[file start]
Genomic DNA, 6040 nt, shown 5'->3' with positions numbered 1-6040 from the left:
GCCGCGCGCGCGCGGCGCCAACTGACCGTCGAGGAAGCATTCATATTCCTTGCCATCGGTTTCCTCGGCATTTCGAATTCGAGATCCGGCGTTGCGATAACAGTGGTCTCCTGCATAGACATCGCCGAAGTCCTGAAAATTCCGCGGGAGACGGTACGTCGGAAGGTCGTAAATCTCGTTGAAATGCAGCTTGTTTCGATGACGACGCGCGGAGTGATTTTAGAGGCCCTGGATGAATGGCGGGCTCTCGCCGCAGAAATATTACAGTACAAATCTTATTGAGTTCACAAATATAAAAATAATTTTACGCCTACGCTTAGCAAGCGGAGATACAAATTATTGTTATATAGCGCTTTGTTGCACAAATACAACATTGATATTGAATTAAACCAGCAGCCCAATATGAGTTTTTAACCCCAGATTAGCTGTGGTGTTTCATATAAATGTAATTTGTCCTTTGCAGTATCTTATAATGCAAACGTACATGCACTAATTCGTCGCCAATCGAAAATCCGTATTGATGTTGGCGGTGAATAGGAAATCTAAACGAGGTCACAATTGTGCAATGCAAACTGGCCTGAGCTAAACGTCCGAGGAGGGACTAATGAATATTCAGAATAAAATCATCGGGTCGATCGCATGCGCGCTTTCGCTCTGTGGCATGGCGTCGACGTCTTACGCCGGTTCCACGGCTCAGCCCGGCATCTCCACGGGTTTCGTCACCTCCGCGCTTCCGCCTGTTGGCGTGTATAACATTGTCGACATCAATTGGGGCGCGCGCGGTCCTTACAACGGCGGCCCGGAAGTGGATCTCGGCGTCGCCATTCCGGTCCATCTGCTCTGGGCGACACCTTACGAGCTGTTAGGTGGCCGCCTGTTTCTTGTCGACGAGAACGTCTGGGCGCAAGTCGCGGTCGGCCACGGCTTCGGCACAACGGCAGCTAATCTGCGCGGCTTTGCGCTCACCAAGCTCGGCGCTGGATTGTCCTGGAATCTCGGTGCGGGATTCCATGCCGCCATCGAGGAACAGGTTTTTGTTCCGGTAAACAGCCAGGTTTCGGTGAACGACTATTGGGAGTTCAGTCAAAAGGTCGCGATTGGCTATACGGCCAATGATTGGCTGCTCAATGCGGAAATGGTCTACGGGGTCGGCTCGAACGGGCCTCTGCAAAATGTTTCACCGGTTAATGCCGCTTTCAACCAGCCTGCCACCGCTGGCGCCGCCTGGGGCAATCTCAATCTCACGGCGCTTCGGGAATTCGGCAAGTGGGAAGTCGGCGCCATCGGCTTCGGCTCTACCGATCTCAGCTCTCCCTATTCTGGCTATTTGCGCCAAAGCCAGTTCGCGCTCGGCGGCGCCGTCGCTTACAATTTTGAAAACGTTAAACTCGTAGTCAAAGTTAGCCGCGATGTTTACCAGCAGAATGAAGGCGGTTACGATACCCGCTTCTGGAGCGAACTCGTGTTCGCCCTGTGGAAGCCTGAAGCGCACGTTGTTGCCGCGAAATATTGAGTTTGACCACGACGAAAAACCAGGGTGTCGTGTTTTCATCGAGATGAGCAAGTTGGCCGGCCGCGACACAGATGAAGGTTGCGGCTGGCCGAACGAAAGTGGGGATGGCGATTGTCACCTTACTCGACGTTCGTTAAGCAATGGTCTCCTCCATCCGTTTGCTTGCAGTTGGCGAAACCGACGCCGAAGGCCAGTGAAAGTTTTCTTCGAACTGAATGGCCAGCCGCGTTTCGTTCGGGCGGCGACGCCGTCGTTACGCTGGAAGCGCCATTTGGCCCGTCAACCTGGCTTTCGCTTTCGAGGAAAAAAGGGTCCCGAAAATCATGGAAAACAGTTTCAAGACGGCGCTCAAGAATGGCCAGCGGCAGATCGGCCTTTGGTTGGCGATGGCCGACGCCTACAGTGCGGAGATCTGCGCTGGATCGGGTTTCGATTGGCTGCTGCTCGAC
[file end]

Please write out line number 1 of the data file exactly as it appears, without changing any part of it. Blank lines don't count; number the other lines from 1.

Genomic DNA, 6040 nt, shown 5'->3' with positions numbered 1-6040 from the left: